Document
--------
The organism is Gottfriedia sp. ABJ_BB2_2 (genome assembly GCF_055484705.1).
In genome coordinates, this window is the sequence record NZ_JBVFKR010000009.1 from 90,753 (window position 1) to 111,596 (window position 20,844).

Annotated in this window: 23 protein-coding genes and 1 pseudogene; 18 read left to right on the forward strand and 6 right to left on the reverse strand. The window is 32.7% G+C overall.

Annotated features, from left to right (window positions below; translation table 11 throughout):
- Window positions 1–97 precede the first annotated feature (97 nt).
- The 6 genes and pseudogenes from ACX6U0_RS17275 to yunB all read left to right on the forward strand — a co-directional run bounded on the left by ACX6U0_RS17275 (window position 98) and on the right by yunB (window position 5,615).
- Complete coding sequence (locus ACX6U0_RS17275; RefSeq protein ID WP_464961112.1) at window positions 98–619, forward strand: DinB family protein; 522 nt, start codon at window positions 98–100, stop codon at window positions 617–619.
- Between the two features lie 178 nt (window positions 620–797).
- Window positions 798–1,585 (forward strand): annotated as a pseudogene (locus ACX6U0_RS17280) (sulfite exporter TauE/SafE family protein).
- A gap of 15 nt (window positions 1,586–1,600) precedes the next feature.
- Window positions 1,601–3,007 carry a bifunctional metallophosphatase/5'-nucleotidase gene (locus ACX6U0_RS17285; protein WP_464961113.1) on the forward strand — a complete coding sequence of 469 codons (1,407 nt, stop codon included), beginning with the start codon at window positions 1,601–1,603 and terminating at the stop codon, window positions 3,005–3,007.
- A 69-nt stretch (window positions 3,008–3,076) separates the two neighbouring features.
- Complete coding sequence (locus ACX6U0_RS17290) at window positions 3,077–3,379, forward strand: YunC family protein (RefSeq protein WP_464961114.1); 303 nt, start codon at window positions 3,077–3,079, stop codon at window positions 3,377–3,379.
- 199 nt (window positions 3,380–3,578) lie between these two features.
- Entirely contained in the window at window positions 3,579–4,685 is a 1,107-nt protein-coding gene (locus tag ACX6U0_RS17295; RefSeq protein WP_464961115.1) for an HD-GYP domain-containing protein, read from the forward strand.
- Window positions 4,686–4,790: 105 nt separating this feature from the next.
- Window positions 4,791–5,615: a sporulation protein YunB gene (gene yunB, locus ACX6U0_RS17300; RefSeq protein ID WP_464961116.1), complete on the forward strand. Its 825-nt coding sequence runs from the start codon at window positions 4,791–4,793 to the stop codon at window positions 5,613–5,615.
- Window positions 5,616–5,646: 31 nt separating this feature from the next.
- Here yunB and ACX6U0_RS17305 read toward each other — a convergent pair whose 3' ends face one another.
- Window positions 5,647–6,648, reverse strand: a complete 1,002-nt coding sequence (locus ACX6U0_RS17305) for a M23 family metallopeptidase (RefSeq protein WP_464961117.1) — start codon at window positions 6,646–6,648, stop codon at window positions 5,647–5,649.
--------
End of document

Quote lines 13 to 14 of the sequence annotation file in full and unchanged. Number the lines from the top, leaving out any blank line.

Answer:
- Complete coding sequence (locus ACX6U0_RS17290) at window positions 3,077–3,379, forward strand: YunC family protein (RefSeq protein WP_464961114.1); 303 nt, start codon at window positions 3,077–3,079, stop codon at window positions 3,377–3,379.
- 199 nt (window positions 3,380–3,578) lie between these two features.